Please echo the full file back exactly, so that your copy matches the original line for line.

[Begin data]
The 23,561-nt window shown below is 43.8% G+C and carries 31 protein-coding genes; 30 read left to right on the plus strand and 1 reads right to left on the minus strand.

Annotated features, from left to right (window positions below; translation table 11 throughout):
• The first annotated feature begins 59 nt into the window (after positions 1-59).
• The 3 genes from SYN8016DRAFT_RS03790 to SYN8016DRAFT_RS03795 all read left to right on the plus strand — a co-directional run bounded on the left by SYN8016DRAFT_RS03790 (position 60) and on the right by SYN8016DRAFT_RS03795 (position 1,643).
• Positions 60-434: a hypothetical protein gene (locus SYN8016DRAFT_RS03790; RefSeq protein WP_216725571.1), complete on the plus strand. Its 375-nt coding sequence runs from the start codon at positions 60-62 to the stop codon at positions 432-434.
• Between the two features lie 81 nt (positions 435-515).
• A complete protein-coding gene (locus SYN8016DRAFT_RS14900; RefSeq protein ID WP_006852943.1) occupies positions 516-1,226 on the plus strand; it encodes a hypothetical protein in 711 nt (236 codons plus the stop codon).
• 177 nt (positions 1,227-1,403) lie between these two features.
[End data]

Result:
The 23,561-nt window shown below is 43.8% G+C and carries 31 protein-coding genes; 30 read left to right on the plus strand and 1 reads right to left on the minus strand.

Annotated features, from left to right (window positions below; translation table 11 throughout):
• The first annotated feature begins 59 nt into the window (after positions 1-59).
• The 3 genes from SYN8016DRAFT_RS03790 to SYN8016DRAFT_RS03795 all read left to right on the plus strand — a co-directional run bounded on the left by SYN8016DRAFT_RS03790 (position 60) and on the right by SYN8016DRAFT_RS03795 (position 1,643).
• Positions 60-434: a hypothetical protein gene (locus SYN8016DRAFT_RS03790; RefSeq protein WP_216725571.1), complete on the plus strand. Its 375-nt coding sequence runs from the start codon at positions 60-62 to the stop codon at positions 432-434.
• Between the two features lie 81 nt (positions 435-515).
• A complete protein-coding gene (locus SYN8016DRAFT_RS14900; RefSeq protein ID WP_006852943.1) occupies positions 516-1,226 on the plus strand; it encodes a hypothetical protein in 711 nt (236 codons plus the stop codon).
• 177 nt (positions 1,227-1,403) lie between these two features.